Training staff will engage trainees in a manner respectful of their multiple cultural identities and provide equal access, opportunity, and encouragement inclusive of these identities.  Training staff will examine their own biases and prejudices in the course of their interactions with trainees so as to model and facilitate this process. 

In summary, CAPS training staff and trainees are committed to a training process that facilitates the development of professionally relevant knowledge and skills focused on working effectively with all individuals inclusive of demographics, beliefs, attitudes, and values.  Consistent with the University’s mission, we welcome, expect, and encourage the pursuit of “a more inclusive community, which celebrates diversity and works toward justice."

Adapted from the Counseling Psychology Model Training Values Statement Addressing Diversity, Mintz, L. B., & Bieschke, K. J. (2009). Counseling psychology model training values statement addressing diversity. The Counseling Psychologist, 37, 634-640; endorsed by the Association of Counseling Center Training Agencies (ACCTA), the Council of Counseling Psychology Training Programs (CCPTP), and the Society for Counseling Psychology (SCP) in August of 2006.

Preparing Psychologists to Work With a Diverse Public

Striving for multicultural competence is a central tenet in the services provided and clinical practice at CAPS.  In support of the values and aims of our training program, we have adopted the APA's guidelines related to preparing trainees to effectively provide services to diverse populations: See Preparing Professional Psychologists to Serve a Diverse Public. APA’s statement was developed by the Education Directorate’s Working Group and approved by APA’s Board of Educational Affairs (BEA). In accordance with this position, we expect that our interns will develop and demonstrate effectiveness when working with diverse populations, including clients whose cultural identities, characteristics, and beliefs differ from those of their own. While we respect the right of trainees to maintain their personal belief systems, the training of professional psychologists who can serve a diverse public necessitates “personal introspection, exploration of personal beliefs, attitudes, and values, and the development of cognitive flexibility required to serve a wide diversity of clients.”

CAPS Staff

Our senior staff members are generalists who approach their work with students from an integrationist perspective. Some areas of interest include supervision and training, multicultural development, identity formation, LGBTQ support, brief therapy, feminist therapy, bilingual counseling, community education, mindfulness, client resilience, and supporting the growth of intersecting identities. Some of our clinical interests include trauma, mood and anxiety disorders, eating disorders, alcohol and other drug intervention, grief and bereavement, and healthy relationships.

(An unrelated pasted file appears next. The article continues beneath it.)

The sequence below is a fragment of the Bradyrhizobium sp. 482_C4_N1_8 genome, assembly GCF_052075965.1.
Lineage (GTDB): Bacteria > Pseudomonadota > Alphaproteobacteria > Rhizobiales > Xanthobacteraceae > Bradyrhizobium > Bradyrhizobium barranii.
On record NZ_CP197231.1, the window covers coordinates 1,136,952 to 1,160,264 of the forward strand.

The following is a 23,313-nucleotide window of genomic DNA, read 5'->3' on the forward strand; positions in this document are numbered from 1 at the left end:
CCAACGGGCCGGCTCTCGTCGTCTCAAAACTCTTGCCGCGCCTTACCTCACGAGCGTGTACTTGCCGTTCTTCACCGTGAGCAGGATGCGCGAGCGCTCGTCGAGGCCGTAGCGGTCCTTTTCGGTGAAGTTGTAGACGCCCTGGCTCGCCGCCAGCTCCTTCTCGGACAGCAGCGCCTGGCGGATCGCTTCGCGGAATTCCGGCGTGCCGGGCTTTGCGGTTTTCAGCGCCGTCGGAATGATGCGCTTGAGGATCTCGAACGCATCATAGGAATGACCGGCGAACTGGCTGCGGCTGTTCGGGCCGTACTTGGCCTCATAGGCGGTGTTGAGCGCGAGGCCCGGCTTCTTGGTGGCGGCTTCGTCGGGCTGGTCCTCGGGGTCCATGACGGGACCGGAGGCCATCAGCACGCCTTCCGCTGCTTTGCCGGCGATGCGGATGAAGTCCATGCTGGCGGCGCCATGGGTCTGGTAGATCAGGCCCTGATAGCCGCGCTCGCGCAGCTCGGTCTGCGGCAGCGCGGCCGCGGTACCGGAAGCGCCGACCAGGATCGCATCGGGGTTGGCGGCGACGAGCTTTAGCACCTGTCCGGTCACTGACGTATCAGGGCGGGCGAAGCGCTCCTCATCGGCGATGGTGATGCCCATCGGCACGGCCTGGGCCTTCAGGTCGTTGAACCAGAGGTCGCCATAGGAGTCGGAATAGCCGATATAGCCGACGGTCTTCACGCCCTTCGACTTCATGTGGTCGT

Staff Psychologists

Molly Zook, Psy.D.

Interim Director, Assistant Director for Operations
California Licensed Psychologist PSY19072
Clinical Psychology, California Institute of Integral Studies
Nancy Glenn, Ph.D Training Director
California Licensed Psychologist, PSY10097
Counseling Psychology, Colorado State University
Lisa Quach, MSW Sexual Violence Resource Advocate, Staff Psychotherapist, Columbia University
Polina Apilado, Psy.D. Assistant Director for Outreach
California Licensed Psychologist PSY29470
Clinical Psychology, University of LaVerne
Stephanie McGrath, Psy.D. Crisis Manager
California Licensed Psychologist PSY28029
Clinical Psychology, Alliant International University
Albert Meza, Ed.D. Staff Psychologist
California Licensed Psychologist, PSY15981
Counseling Psychology, Harvard University
Benjamin Molland, Psy.D. Staff Psychologist
California Licensed Psychologist, PSY12749
Counseling Psychology, University of Denver
Blair Davis, Psy.D.

Staff Psychologist
California Licensed Psychologist, PSY24930
Clinical Psychology, California Institute of Integral Studies


Administrative Staff

Jennifer Menjivar, B.A. Office Assistant
University of San Francisco
M.S. Student, University of San Francisco
Cindy Rojas, B.S. Program Assistant
University of Southern California


CAPS is accredited by the International Association of Counseling Services (IACS) and the Internship Program is a member of the Association of Psychology Post Doctoral and Internship Centers (APPIC).The Doctoral Internship in Clinical Psychology training program was awarded full APA accreditation in November 2013.  Questions related to the program's accredited status should be directed to the Commission on Accreditation at:

Office of Program Consultation and Accreditation
American Psychological Association
750 1st Street, NE, Washington, DC 20002
Phone:  (202) 336-5979 or (202) 336-6123 TDD/ E-mail: